AKA The Cars That Eat People
FEATURING: Terry Camilleri, John Meillon
PLOT: Mild-mannered Arthur survives a car crash that kills his brother and finds himself stranded in the insular, automobile obsessed town of Paris, Australia.
WHY IT WON’T MAKE THE LIST: Like its director’s last name, this one falls just a little short of “weird.” Park The Cars That Ate Paris in the oddity yard.
COMMENTS: You could look at The Cars That Ate Paris as a psychological horror, or a semi-surreal black comedy about a fish out of water, or as a satire of Australian car culture, or even as a dramatic character study of a broken, phobic orphan desperate for acceptance. The movie even starts, rather inexplicably, with what appears to be a cigarette commercial, for further confusion. Without revealing too much, the plot revolves around the town of Paris, New South Wales, an isolated burg with a junkyard barter economy based on salvaged car parts, and Arthur, an annoyingly meek wreck survivor with an automobile phobia who finds himself stranded in a community that insists on taking him in and teaching him their way of life. There are also out-of-control teenagers in roving automobile gangs and a hospital that, given the out-of-the-way hamlet’s low population, is surprisingly stocked with brain-damaged “veggies” (of the full, half and quarter varieties).
Cars zooms back and forth between understated comedy and looming horror, constantly grinding its gears. Scenes like the one where the town’s psychiatrist/surgeon slips disturbing photos into Arthur’s Rorschach-type test have adark-alley-of-the-mind quality to them. At other times, the movie jaunts off in a different direction, suddenly rolling into a Sergio Leone parody. The ending, quite naturally, is a violent demolition derby, complete with growling cars, wherein the entire town is trashed while costumed loonies wander the street. Cars offers a bumpy ride, and goes pretty much nowhere, but the scenery out the window can be astonishing.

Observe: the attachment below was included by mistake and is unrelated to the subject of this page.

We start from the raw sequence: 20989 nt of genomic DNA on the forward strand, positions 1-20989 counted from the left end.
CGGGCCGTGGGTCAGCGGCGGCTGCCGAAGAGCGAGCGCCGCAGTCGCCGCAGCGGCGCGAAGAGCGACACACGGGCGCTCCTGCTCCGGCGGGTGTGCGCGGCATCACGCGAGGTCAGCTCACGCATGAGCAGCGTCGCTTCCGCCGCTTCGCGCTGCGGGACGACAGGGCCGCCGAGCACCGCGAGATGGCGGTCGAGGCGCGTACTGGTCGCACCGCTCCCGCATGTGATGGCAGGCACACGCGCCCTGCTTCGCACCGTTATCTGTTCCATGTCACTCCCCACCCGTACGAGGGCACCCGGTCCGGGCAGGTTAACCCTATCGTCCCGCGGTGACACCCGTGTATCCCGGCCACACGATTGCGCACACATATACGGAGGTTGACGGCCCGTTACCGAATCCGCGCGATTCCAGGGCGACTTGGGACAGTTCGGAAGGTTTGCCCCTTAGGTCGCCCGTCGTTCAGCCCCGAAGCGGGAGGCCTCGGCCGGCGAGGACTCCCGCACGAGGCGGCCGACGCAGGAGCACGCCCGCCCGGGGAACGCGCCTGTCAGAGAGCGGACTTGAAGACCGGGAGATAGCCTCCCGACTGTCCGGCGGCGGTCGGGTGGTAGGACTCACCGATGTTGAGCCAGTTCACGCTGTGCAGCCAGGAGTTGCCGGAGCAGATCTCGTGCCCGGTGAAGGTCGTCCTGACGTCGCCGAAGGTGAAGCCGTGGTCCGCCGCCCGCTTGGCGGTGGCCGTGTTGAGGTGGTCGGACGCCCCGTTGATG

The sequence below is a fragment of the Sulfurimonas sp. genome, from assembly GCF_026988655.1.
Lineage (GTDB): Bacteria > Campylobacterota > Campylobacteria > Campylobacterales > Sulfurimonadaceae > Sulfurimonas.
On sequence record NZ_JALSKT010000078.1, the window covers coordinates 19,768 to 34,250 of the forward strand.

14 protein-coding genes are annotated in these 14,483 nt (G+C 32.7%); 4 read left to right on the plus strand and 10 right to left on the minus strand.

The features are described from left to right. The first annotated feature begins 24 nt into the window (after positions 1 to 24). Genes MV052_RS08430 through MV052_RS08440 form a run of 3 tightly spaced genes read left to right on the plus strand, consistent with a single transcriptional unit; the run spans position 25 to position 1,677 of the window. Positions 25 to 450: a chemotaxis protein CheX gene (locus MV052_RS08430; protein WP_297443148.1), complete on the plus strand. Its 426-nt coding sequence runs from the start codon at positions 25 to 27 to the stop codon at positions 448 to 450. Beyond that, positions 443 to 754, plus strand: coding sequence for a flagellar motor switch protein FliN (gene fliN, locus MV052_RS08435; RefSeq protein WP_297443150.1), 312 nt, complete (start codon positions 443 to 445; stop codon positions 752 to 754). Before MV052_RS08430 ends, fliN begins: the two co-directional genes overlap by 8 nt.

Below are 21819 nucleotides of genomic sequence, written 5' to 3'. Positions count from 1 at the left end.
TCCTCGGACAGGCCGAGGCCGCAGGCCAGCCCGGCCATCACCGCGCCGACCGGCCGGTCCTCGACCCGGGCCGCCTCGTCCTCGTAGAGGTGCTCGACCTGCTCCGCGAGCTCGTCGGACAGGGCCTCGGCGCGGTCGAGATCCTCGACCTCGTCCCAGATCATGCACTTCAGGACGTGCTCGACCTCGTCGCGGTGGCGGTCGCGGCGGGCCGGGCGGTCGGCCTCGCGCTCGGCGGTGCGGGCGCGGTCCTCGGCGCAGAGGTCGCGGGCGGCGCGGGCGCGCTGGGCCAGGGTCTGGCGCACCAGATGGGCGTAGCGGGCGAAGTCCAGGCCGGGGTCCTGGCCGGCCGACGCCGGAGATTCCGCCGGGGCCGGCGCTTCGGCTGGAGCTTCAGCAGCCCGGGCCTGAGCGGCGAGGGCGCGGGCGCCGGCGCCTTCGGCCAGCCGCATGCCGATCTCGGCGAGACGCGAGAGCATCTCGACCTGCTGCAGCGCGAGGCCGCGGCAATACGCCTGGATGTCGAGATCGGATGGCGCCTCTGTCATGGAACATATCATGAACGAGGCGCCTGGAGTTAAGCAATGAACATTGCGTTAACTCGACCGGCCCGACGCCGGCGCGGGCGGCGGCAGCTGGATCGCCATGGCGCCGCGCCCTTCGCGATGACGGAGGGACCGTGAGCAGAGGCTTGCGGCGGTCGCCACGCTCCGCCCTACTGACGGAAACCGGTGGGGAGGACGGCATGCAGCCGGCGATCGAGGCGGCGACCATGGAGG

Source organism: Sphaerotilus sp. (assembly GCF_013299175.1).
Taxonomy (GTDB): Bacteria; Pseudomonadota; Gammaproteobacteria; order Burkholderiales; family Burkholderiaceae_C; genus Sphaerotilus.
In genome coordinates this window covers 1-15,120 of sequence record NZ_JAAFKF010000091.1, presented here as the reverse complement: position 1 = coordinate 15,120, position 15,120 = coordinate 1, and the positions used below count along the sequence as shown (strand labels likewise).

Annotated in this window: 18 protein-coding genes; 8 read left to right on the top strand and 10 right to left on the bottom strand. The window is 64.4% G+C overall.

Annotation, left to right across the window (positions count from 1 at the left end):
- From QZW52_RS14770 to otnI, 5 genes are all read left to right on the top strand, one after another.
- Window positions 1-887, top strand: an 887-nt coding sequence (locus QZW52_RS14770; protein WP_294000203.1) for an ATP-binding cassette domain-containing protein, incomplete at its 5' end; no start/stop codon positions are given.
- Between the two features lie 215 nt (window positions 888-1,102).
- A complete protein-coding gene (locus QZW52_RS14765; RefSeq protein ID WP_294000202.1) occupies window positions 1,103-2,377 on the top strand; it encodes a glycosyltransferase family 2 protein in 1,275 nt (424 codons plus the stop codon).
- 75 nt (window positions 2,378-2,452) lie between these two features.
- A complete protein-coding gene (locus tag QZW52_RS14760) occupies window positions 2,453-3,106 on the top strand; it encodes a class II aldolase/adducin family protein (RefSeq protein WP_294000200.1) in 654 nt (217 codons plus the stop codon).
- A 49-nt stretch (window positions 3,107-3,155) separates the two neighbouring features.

Understandably, The Cars That Ate Paris was a hard movie to market. In the VHS era, it was housed in the “horror” section (sometimes under the misleading alternate title The Cars That Eat People) with a box cover that stressed the cool spikemobile and copy that suggested it was something like an Australian version of Death Race 2000. The movie got bad word-of-mouth through this mismarketing when legions of teenagers rented it expecting a fast-paced horror movie about killer cars and instead getting a thoughtful, weird little arthouse drama. Its reputation changed for the better after the Criterion Collection picked up the film, repositioning it as a cult classic.
WHAT THE CRITICS SAY:
“Effortlessly employing surrealist and fantasy tropes in a story that is, ultimately, never very far from the possible, Weir steers us on a dizzying journey through autophilia, survivalist politics, and the darker side of human nature.”–Jennie Kermode, Eye for Film (DVD)